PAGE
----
Waratahs Super Rugby recruit Israel Folau.

Waratahs Super Rugby recruit Israel Folau. Photo: Mark Kolbe

Joseph Tomane is proof NRL converts can make a rapid rise through the rugby ranks and the ACT Brumbies star has backed Israel Folau to follow his journey to the Wallabies.

Just 12 months after joining the Brumbies, Tomane capped off a superb debut season by winning the Rugby Union Players Association newcomer of the year prize at a function in Sydney on Wednesday.

Despite initially planning to play only a support role at the Brumbies in his first Super Rugby season, Tomane established himself as an exciting winger and was rewarded with his first Test cap in June.

ACT Brumby Joseph Tomane during his Melbourne Storm days.

ACT Brumby Joseph Tomane during his Melbourne Storm days.

Now Folau is trying to follow in his footsteps after turning his back on a lucrative AFL deal and a chance to play in the NRL for Parramatta to instead play Super Rugby.

Folau will line up for the NSW Waratahs next season in a major coup for the club.

Folau was already a rugby league star when Tomane joined him at Melbourne.

Their careers took different paths, but five years on the pair will likely go head-to-head when the Brumbies play the Waratahs in Canberra on March 9 and, form pending, compete for a spot in the Wallabies.

''I just hope if he does start on the wing that he's on the opposite side to me,'' Tomane joked after catching up with Folau yesterday.

''He will be a huge asset to the game, he'll put bums on seats wherever he goes. He's the complete athlete, now he'll have the engine to play Super Rugby and he's already got the God-given talent and skill. He can definitely [make the Wallabies next year], but hopefully it's in the centres and not on the wing.''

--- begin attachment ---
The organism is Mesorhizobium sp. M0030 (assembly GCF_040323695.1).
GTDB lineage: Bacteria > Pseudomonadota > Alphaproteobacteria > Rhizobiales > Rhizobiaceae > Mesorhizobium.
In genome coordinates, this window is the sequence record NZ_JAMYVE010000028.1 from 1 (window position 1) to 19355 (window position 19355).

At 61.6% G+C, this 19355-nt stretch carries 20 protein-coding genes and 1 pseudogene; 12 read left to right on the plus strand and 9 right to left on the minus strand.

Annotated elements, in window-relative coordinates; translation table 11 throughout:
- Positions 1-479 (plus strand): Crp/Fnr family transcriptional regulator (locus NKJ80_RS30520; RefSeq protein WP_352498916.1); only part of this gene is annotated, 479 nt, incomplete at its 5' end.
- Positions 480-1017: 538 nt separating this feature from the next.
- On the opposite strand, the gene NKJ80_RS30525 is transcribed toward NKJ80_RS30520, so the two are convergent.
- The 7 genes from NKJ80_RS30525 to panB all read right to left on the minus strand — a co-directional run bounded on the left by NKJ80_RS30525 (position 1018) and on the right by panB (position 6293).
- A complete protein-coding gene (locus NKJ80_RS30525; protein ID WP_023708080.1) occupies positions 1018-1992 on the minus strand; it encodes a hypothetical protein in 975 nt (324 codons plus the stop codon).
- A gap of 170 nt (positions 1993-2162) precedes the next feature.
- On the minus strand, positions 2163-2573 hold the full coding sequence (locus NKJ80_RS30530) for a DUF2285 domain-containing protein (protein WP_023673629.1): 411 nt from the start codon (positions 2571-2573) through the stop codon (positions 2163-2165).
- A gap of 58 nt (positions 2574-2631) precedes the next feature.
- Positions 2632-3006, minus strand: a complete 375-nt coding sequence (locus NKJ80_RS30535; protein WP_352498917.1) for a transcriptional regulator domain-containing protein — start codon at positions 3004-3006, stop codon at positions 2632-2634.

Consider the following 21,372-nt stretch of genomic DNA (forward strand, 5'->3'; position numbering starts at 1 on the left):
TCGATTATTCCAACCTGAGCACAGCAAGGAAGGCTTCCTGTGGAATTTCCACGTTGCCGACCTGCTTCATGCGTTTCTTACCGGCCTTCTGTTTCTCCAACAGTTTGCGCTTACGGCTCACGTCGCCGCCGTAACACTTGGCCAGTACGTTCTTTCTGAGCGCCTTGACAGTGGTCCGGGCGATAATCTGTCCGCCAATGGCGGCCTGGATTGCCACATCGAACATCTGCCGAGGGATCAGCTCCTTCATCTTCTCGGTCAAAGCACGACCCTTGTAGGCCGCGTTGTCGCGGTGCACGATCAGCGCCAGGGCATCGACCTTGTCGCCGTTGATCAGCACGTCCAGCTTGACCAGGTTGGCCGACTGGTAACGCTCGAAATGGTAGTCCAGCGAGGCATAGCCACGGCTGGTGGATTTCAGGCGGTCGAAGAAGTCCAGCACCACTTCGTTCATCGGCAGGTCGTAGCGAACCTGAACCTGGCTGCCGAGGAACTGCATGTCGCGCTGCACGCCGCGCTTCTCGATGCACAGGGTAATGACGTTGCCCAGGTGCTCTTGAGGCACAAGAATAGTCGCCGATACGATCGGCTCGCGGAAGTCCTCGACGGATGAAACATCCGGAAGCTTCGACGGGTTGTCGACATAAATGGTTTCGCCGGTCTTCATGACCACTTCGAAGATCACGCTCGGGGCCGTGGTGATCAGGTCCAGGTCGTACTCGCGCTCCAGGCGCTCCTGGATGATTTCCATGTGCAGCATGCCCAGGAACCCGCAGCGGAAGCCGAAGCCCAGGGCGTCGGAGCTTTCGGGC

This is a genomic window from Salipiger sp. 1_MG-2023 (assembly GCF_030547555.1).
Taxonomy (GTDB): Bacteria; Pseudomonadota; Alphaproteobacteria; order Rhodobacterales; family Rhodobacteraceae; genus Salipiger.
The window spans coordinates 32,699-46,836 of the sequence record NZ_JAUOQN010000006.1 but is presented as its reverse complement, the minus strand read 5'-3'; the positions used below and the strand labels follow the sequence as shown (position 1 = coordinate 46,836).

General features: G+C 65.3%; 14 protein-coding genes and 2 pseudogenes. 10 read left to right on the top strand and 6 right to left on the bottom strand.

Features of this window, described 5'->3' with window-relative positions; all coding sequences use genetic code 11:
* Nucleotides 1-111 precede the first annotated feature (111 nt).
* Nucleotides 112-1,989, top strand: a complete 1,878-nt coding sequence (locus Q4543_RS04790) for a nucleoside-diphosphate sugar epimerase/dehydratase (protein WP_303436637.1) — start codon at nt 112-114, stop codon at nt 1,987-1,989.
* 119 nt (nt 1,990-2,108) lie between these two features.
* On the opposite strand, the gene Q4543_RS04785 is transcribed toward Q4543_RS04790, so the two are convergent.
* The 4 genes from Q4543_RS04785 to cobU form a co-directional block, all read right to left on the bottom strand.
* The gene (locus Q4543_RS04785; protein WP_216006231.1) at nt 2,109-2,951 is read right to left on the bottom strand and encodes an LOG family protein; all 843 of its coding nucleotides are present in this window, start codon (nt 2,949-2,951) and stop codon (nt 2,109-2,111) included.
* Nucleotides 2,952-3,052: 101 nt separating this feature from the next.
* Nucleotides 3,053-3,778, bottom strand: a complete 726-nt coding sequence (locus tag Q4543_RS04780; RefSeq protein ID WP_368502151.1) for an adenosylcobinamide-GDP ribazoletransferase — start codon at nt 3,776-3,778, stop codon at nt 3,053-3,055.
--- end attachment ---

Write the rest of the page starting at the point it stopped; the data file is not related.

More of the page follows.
Tomane's advantage in his first season with the Brumbies was that he had the experience of being a schoolboy rugby star growing up in Queensland.

He pursued his rugby league goals with the Storm and Gold Coast Titans before deciding to cross codes to the Brumbies was the best move to revive his career.

But even after being in the Australian Schoolboy rugby team, a humble Tomane believed his first season with the Brumbies would be a development campaign.

His initial goal was to earn a place on the bench by the end of the season. However, it took only a few weeks for coach Jake White to inject the powerful winger into his starting XV and Tomane had an immediate impact.

What was supposed to be a year of learning rapidly turned into a season of triumph for the 22-year-old.

He impressed Wallabies coach Robbie Deans enough to earn his first Test cap against Scotland, but just when he appeared on the cusp of regular selection, an ankle injury cut his year short.

Tomane made a comeback in the Brumbies' last game and had hoped for a Rugby Championship and spring tour spot. But he re-injured himself and missed the opportunity.

The good news is Tomane believes he can be even better in his second Super Rugby campaign.

In his first season he won the Brumbies' and Australian Super Rugby rookie of the year awards and completed the trifecta with the RUPA gong. Tomane beat Bernard Foley, Kyle Godwin and Cadeyrn Neville for the award.

''I guess I'm just really lucky and I'm very grateful, I thought the other nominees were better than me, to be honest,'' Tomane said. ''I'm still in shock that I've achieved as much as I have this year and I'm hoping I can continue to do more and more in the future because I know the better I do the better it will be for the team.

''I only had a short time to learn the game. I'm still a little bit raw so hopefully I can transfer my first year of knowledge and improve next season.''

Fellow Brumby Pat McCabe, who is recovering from a neck injury, won the academic achievement award for fast-tracking his law degree.